PROVIDENCE, R.I. — Retired social worker Jim Gillis was told his $36,000 Rhode Island state pension would increase by $1,100 next year to keep up with inflation. But lawmakers suspended annual increases, leaving Gillis wondering how he’ll pay medical bills.
“When you’re working, you’re told you’ll get certain things, and you retire believing that to be the case,” Gillis said. He and other retirees are challenging the pension changes in a court battle that’s likely to have national implications as other states follow Rhode Island’s lead.
Cities and states around the country are shoring up battered retirement plans by reducing promised benefits to public workers and retirees. States need $1.4 trillion to fulfill their pension obligations. It’s a chasm that threatens to wreck government budgets and prompt tax hikes or deep cuts to education and other programs.
The political and legal fights challenge the clout of public-sector unions and test the venerable idea that while state jobs pay less than private-sector employment, they come with the guarantee of early retirement and generous benefits.
The actions taken by states vary. California limited its annual pension payouts, while Kentucky raised retirement ages and suspended pension increases. Illinois reduced benefits for new employees and cut back on automatic pension increases. New Jersey last year increased employee retirement contributions and suspended pension increases.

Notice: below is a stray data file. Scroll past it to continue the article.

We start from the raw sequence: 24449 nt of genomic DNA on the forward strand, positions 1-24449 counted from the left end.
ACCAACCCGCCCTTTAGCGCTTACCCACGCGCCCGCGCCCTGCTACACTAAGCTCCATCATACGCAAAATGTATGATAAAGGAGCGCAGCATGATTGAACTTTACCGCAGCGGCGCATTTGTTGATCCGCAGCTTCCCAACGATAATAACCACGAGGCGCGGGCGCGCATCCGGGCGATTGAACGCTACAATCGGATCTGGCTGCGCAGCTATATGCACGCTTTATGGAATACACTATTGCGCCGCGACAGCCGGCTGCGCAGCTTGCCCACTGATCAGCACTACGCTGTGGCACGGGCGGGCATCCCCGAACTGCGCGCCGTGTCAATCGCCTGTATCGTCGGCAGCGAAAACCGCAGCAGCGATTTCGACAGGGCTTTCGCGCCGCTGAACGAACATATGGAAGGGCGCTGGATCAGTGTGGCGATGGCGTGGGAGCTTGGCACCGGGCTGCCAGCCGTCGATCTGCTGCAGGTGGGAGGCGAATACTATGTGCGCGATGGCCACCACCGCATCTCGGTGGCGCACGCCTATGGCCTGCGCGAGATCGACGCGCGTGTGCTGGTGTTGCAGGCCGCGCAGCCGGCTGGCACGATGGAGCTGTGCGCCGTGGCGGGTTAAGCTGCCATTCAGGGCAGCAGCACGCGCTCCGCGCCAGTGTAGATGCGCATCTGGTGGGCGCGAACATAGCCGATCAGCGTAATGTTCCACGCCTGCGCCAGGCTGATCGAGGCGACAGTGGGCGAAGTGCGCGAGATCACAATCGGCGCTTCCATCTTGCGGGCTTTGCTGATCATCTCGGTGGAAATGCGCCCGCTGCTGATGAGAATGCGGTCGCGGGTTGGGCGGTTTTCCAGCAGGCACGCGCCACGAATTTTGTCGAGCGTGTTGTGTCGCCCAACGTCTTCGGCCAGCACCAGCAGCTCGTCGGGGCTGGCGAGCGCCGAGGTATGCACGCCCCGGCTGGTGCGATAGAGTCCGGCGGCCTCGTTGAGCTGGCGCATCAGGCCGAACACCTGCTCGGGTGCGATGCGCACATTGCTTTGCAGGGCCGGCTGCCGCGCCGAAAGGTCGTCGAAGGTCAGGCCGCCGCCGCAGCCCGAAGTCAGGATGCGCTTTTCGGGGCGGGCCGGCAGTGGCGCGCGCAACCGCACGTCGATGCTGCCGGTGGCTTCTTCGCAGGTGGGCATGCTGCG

Nowhere have the changes been as sweeping as in Rhode Island, where public sector unions are suing to block an overhaul passed last year. The law raised retirement ages, suspended pension increases for years and created a new benefit plan that combines traditional pensions with something like a 401(k) account.
“This saved $4 billion for the people of Rhode Island over 20 years,” said state Treasurer Gina Raimondo, a Democrat who crafted the overhaul.
Public employee unions say Rhode Island is reneging on promises to workers.